Thailand Calls for Contributions to the Prosperity and Stability of the Mekong Sub region

by Duangkamol Buranasomphop

            Thailand has called on entrepreneurs to take part in the development of the Mekong subregion and contribute to the prosperity and stability of the subregion.

            The call was made by Prime Minister of Thailand in his remarks on the topic “Making the Mekong: Regional Growth and Leadership” at the 19th World Economic Forum on East Asia in Ho Chi Minh City, Viet Nam, on June 6. The Mekong subregion comprises Cambodia, the Lao People’s Democratic Republic, Myanmar, Thailand, Viet Nam, and Yunnan province of China. Except China, the five countries along the Mekong River are members of ASEAN, the region that is moving toward a single market of over 600 million people by 2015.

            Prime Minister said that, over the past five years, Thailand has contributed 370 million US dollars to the funds for developing the subregion. He identified four areas as the main objectives in terms of development of this subregion.

            First, he believed that the Mekong subregion could contribute much to the issue of food and energy security, not only at the subregional level but also the regional level and even at the global level. The determination for all the Mekong nations is that they would be able to make good use of the rich endowment of natural and human resources, home-grown technology, and wisdom, so that they could link the Mekong subregion farmers to the global supply chain.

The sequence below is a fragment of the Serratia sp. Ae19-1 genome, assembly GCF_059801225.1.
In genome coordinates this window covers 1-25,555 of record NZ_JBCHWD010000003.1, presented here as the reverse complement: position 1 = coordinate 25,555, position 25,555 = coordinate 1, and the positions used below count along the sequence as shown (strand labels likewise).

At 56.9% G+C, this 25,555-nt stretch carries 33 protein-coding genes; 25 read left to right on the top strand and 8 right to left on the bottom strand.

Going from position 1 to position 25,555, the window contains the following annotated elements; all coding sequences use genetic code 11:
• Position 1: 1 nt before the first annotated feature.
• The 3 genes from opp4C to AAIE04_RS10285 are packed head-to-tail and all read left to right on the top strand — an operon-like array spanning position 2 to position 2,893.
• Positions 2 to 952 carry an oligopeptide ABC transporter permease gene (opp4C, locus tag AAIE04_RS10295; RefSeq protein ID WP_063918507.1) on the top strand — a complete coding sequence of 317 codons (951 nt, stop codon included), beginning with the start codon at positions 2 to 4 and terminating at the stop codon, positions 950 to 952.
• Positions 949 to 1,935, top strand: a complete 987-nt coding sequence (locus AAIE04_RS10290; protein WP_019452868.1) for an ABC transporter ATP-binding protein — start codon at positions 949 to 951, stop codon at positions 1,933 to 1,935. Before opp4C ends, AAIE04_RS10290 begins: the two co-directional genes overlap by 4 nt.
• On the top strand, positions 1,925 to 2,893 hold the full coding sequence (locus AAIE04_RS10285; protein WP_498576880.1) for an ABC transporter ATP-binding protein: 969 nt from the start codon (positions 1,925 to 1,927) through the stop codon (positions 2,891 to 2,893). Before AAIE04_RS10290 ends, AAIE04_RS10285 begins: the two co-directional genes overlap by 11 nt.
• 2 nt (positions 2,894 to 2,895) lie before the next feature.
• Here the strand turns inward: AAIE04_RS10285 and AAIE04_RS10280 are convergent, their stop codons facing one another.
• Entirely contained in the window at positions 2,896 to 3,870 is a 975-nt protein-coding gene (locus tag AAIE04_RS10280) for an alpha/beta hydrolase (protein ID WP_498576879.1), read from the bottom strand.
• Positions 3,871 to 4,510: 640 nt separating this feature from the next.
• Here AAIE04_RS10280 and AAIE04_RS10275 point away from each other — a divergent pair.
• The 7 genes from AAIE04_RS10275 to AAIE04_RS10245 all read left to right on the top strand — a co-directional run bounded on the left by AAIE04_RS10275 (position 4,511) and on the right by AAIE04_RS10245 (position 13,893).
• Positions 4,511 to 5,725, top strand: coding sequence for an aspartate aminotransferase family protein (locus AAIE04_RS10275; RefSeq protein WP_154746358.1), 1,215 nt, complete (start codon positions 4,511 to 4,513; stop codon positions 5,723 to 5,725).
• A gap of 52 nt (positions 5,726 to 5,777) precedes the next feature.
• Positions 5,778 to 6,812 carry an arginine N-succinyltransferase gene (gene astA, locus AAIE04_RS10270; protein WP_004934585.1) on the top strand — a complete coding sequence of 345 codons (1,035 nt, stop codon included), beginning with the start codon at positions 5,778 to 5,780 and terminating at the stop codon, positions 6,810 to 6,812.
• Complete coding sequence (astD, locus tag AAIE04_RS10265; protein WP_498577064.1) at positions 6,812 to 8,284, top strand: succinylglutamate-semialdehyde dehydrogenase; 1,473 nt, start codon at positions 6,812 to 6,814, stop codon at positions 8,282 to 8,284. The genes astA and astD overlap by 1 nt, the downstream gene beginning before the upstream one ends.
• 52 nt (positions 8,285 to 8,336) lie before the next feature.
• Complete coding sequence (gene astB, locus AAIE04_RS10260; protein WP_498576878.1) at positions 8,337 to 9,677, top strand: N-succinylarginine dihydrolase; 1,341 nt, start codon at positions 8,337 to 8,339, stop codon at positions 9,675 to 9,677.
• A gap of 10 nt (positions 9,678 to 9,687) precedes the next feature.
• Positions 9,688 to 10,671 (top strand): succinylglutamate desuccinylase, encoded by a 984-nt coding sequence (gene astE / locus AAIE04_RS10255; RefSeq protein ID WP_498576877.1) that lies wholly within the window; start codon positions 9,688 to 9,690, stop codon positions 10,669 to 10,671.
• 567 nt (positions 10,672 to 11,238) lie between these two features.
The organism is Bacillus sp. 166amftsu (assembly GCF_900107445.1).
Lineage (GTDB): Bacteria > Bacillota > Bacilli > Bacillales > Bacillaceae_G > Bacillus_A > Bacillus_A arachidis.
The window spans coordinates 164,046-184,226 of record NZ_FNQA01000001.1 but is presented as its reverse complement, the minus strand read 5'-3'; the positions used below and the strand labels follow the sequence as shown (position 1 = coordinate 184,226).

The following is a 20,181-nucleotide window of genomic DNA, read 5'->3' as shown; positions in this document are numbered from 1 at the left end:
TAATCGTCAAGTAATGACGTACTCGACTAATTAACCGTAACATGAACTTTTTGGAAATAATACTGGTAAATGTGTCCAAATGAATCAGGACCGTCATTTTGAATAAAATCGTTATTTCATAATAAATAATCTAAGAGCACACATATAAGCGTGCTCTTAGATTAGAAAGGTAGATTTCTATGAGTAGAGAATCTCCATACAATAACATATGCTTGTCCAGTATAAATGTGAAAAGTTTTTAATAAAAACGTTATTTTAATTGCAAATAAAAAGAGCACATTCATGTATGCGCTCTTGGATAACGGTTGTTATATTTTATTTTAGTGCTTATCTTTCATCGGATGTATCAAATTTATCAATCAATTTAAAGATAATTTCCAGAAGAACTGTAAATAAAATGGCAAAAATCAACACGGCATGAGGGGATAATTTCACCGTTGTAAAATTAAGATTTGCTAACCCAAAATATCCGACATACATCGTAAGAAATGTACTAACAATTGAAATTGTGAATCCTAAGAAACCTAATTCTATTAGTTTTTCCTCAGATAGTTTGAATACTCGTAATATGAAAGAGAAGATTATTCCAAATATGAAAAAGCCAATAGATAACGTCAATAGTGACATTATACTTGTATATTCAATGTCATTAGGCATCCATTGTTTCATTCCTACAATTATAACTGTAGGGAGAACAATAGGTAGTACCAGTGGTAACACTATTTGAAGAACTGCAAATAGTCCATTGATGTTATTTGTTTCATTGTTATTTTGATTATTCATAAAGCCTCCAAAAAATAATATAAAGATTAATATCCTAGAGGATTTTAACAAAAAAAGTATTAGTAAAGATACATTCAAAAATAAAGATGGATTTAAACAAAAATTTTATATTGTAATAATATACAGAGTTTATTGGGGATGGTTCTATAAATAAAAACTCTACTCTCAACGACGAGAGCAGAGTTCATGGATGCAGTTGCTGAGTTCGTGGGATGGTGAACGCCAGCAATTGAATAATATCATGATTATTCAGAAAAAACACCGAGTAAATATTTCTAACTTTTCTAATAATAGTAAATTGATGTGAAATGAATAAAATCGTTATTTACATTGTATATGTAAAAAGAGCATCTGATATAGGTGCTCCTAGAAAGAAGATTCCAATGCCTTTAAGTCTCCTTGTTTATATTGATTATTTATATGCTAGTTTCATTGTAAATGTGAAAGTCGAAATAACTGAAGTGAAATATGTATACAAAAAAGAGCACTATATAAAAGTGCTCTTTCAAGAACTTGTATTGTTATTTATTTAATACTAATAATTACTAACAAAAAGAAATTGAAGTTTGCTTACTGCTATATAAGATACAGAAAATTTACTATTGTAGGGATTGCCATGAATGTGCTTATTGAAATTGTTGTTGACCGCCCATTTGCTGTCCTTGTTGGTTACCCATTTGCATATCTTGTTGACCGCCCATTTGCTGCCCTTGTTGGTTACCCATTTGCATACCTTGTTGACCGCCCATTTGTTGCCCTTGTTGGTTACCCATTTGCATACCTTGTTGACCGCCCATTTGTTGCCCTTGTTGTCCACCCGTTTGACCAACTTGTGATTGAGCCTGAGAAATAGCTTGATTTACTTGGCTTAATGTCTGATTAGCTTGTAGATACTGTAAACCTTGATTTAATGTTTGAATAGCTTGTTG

The second objective is very much in line with the issue of connectivity at regional and subregional levels. Countries along the Mekong wanted to make sure that there is a logistics network that links them up. And in Thailand’s case, the Prime Minister stated that it was moving ahead on this agenda very rapidly. Recently, the Thai government had approved the fourth bridge across the Mekong River, which will link Chiang Khong district of Chiang Rai in Thailand with Huasai and Bo Kaew in Laos. It is, in fact, the last missing link as far as the North-South Economic Corridor is concerned. Thailand has set aside a fund to invest in creating this logistics network. It has the Neighboring Countries Economic Development Cooperation Agency, which provides soft loans for neighboring countries, so that they can have additional financial sources to build necessary infrastructure. 

            The third objective involves investment in human resources. Thailand has a number of universities, as well as the Thailand International Cooperation Agency, the Mekong Institute, and other ministries’ agencies that are now heavily involved in providing training, so that it could convert these networks of transport corridors into true economic corridors. 

            The final objective, which is important for the longer-term future, involves efforts to maintain environmental sustainability. The theme of development in this subregion is “meeting the needs while keeping the balance.”

            Prime Minister also made two more points; one calls for a special development fund to help small and local enterprises that rely on local wisdom, and the other calls for the participation of all stakeholders in this development process.


Duangkamol Buranasomphop

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